You’d be amazed at how many people focus just on aerobic exercise and ignore strength training, fearing they’ll bulk up and look like the Incredible Hulk. It isn’t that simple or everyone would become a body builder. There’s a good reason to start a course of strength training for beginners if it’s not already part of your workout program. Strength training helps build muscle tissue, protects bone density, helps you lose weight faster and helps prevent injury. In fact, strength training is known to be as effective for reducing or even reversing bone loss as some medications for osteoporosis.
Strength training can be done with weights, but also with no equipment at all.
When you think of strength training, most people envision free weights, such as dumbbells, weight machines, barbells or kettlebells, but there are other ways to achieve a great workout without those. Resistance bands are one. These are like huge rubber bands that provide resistance when you stretch them. They have some advantages, like being easy to store, relatively inexpensive, light and versatile. You can even do body weight exercises for strength, such as chin ups, push-ups and squats.
You can start at home if you don’t have access to a gym.
Of course, I always believe you benefit from having the expertise of a personal trainer, but some people don’t have a gym close to them or prefer starting on their own because they’re a bit intimidated by a gym or trainer. I believe that no matter where you start, getting started is the top priority. You can do circuit body weight exercises that not only will build your muscles, but give you a good cardio workout. The circuit could be a combination of squats, push ups, walking lunges, dumbbell rows, a plank and jumping jacks.
Base your repetitions on your fitness level.
One nice thing about those particular exercises is that you can modify them based on how fit you are. You can start with 10 to 20 squats and as you get fitter, either increase the number or if you’re at 20, modify the squat by either raising your arms or putting your hands behind your head. The same is true for every exercise on the list. If you can’t do ten regular push-ups, do five and work up. If one is impossible, do knee bent push-ups. The deeper you lunge for walking lunges, the harder. Do up to ten on each leg. Dumbbell rows don’t need to use dumbbells, but plastic detergent bottles, gallon milk jugs or even a large can. The amount of time you hold the plank should vary by your fitness level. Work up to 20 seconds. If you can’t do a full jumping jack, start with just the arms and then work up to 30 full body ones.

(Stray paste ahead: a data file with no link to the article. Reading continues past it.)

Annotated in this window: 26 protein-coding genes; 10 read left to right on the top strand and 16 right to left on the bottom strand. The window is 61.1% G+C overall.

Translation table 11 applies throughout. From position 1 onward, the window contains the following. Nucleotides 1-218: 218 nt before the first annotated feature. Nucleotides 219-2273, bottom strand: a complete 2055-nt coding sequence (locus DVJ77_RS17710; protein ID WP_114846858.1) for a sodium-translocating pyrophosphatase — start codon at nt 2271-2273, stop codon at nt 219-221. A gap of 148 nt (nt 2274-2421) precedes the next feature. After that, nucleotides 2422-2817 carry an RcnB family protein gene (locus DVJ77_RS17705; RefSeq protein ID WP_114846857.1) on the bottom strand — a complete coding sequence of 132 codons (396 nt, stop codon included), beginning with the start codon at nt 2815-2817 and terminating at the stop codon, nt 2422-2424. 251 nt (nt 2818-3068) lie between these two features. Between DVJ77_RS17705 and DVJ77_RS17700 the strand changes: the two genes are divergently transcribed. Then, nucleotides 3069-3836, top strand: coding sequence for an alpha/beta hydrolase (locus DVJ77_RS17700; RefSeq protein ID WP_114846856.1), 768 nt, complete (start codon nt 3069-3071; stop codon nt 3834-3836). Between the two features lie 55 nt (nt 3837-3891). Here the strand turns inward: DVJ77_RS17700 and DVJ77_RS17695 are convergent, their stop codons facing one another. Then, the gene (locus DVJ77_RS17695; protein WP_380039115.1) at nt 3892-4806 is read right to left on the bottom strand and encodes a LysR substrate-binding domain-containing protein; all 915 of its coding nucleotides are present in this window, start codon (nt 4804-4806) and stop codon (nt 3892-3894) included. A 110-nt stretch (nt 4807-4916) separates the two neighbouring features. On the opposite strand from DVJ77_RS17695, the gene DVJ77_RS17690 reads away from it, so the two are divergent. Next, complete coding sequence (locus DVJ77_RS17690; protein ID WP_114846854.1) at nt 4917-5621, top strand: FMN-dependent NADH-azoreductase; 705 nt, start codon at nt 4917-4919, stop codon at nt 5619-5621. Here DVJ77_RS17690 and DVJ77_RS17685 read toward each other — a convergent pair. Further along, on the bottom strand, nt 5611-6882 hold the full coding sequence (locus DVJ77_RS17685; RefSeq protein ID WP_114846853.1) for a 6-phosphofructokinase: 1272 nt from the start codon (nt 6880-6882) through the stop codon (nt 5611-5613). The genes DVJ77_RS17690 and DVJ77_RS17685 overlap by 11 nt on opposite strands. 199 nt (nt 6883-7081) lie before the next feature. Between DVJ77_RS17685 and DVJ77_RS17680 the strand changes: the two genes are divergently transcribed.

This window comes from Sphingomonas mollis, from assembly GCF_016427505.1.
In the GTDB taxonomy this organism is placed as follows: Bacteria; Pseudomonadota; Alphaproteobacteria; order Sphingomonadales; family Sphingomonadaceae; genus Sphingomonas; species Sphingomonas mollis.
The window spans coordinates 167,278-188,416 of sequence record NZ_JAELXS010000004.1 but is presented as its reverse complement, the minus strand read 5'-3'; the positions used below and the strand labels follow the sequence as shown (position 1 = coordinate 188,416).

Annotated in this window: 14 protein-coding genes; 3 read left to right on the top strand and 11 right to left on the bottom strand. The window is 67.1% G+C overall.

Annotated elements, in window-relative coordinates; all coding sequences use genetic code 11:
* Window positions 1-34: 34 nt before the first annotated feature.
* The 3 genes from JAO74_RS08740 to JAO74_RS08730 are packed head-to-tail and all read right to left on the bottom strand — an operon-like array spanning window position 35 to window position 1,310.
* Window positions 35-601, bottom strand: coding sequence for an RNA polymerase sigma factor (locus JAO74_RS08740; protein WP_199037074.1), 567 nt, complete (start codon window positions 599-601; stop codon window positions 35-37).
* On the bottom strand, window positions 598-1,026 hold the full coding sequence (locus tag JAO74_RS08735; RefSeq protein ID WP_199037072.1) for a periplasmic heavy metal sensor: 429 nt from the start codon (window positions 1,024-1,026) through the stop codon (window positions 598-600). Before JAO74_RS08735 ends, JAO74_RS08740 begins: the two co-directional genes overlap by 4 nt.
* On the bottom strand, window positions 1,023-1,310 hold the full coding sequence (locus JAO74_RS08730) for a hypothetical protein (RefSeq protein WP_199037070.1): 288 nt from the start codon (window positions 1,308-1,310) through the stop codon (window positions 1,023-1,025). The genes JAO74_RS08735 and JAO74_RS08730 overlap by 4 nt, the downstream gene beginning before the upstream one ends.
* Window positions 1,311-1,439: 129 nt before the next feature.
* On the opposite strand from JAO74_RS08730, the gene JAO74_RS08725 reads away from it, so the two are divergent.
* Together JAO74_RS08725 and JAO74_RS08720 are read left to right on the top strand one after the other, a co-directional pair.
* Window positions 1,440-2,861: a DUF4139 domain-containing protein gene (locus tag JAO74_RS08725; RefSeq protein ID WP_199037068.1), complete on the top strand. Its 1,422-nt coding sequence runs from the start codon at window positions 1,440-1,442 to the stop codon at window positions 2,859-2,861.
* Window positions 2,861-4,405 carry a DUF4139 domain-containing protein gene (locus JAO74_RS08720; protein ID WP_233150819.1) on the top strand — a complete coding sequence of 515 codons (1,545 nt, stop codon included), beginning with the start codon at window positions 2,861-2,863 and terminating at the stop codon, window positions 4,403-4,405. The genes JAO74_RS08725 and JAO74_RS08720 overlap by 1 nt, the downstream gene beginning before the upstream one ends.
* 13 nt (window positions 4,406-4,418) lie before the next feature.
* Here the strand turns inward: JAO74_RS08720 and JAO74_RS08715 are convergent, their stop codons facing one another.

- Do the circuit of exercises, take a 30 second breather and repeat two more times for a good workout.
- Once you master this program and can do it with ease, you’re no longer a beginner. The first time you do all the exercises in a modified form to make them harder, you’ve moved to the next level.
- Don’t forget to warm up first before you exercise. Running in place, riding a stationary bike, swinging arms and legs as you march in place or whatever it takes to get the blood flowing is good.
- Never do strength training two days in a row. Your body needs time to recuperate.